Tuesday, April 18, 2006
Henri Cole's peachy poem
The latest Robert Pinsky offering on Slate is Henri Cole's "Eating A Peach", which made me feel as if I was undergoing a gruesome regime of aversion therapy.I read some Henri Cole a few years ago and remember that his work left a bad taste in my mouth. There's nothing I remembered specifically that put me off Cole's work, only that minor, creeping dread that goes up your spine in a chilling rush as you come across a dreadful totem. Now it comes back to me, and here we have a compression of bad habits and awful writing that lends you the momentary urge to fall back into deep, restorative sleep, or swear off sleep altogether.The problem here is tone , which is arch, Gothic, over generalizing in reach and utterly unconvincing in how the epiphanies and moral connections are unleashed. Cole writes as if he were a racing dog who has no mind or use for the evidential build up to a point and instead chases after profundity mechanical rabbit from the get go.
Eating the peach, I feel like a murderer.Time and darkness mean nothing to me,moving forward and back with my white enameled teeth-and bloated tongue sating themselves on moist,pulpy flesh. When I suck at the pit that resembles a small mammal's skull, it erases all memory of trouble and strife, of loneliness and the blindings of erotic love, and of the blueprint of a world,
These are lines revealing a protagonist with Geiger Counter sensitivities who cannot so much as snack on fruit without the Ghosts of Significance wailing and carrying on and making so much racket in his head that he simple joys like fruit deserts cannot be enjoyed in themselves alone. Instead Cole's eater is beset with all sorts of confusions and conflations, feeling like a murderer but also probably not a little like a vampire and rapist as he violates "moist pulpy flesh", and considers the pit at the center of the orange as would a taxidermist, suddenly locked on a site erases the squalling mess of "erotic love" and all trace of the outer world's intricacies. There is the possibility, I suppose, that Cole intended this as a send up targeted at vegetarians and vegans with the archly phrased message that even eating fruit can involve you obsessively in the entrails of a once living thing one his consuming, but the humor, the punchline eludes me. (Which wouldn't be the first time obvious matters have eluded me). It depresses me to consider that Cole is dead serious with this poem, sober as a Mormon barn dance:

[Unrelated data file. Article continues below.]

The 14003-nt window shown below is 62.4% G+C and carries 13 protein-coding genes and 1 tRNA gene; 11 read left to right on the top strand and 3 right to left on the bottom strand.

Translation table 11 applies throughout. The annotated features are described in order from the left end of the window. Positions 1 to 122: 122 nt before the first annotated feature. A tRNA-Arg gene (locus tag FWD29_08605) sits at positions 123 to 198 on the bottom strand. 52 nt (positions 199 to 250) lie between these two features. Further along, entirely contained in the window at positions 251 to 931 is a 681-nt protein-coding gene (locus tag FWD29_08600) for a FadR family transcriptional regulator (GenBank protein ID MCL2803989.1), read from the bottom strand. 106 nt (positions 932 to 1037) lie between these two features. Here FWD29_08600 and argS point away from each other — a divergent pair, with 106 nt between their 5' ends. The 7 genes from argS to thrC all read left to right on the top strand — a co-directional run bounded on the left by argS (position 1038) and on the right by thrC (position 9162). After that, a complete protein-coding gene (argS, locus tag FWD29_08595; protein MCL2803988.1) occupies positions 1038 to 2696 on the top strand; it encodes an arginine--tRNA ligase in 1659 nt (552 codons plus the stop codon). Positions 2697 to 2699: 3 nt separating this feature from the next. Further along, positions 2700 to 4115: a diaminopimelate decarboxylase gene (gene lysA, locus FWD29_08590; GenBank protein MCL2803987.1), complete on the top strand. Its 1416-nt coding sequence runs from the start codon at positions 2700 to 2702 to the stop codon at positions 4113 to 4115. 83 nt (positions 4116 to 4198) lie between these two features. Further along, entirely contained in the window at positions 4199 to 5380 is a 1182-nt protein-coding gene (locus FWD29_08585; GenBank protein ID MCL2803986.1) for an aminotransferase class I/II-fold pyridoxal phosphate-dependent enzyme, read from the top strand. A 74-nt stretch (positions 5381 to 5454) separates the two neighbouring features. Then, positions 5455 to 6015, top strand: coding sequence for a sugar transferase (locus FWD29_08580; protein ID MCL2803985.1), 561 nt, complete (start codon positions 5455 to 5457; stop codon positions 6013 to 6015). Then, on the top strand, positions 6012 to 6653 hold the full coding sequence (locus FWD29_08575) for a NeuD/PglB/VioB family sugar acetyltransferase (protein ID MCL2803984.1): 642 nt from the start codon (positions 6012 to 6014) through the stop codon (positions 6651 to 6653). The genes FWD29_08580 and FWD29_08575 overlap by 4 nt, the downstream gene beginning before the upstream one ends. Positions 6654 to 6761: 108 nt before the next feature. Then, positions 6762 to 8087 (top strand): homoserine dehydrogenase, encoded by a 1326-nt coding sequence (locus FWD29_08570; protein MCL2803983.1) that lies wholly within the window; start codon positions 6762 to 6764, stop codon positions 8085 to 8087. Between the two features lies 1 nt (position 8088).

Eating the peach, I feel the long wandering, my human handÂonce fin and pawÂreaching through and across the allegory of Eden,mud, boredom and disease, to bees, solitudeand a thousand hairs of grass blowing by chill waters.
This eager wallow in vague supposition and preening dilettantes reminds me of the absurdly pretentious lyrics that decorated the album sleeves of Yes and Jethro Tull , or worse, Vandergraff Generator. Cole has managed something both unique and odious; for decades rock lyrics have been ruined as songwriters tried to sound like poets mulling over, contemplating and examining the heaviosity of existence, and now Cole returns the favor by writing bad poetry trying to sound like bad rock lyrics. Another post-modern moment, but one where there is no irony to what strands of high and low culture are being brought together and being given a gaudy coat of bright, speckled paint. Irony at least makes a point about the interpretative baggage one carries with them and demonstrates, through incident, the crucial information that intellection and systematic thinking donÂt alter the course of things.
ColeÂs invention is absent any form, exists in
arenas that are liberated from a concern as to how one wants to sound when serious matters are discussed. Each trick and gizmo is used to make the unspectacular seem resolutely violent, dramatic, decisive. The endless renderings of metaphor riven reality
wearies the imagination, exhausts all patience. It is too much foreplay. No one should have a life so persistently dramatic, nor should another have to read such over ripe accountings of clouded perception.Cole gives us the physical details and tactile elements that I would normally insist are crucial for a poet if he or she is to wander off into the language of near-philosophy and the attending subsets, but there is more to it, which is an ear, a sense of shape, a sense of proportion. This piece is an over stuffed suitcase, and our poet couldn't decide what to leave out, reasoning, perhaps that each little clause between commas, each writerly riff or pun on death and the food chain might come in handy should a smart remark be needed in his daily wallow in ersatz angst and tubercular tedium. He could have whittled this down to a sharp, pointed perception, a chiseled image and a powerful, understated idea, or he could have gone at greater length, perhaps fashioning a language and rhythm that would accomodate his Gothic metaphysics and save them from their current pomp. As is, he hasn't a poem but rather a humorless, droning groan of self-importance.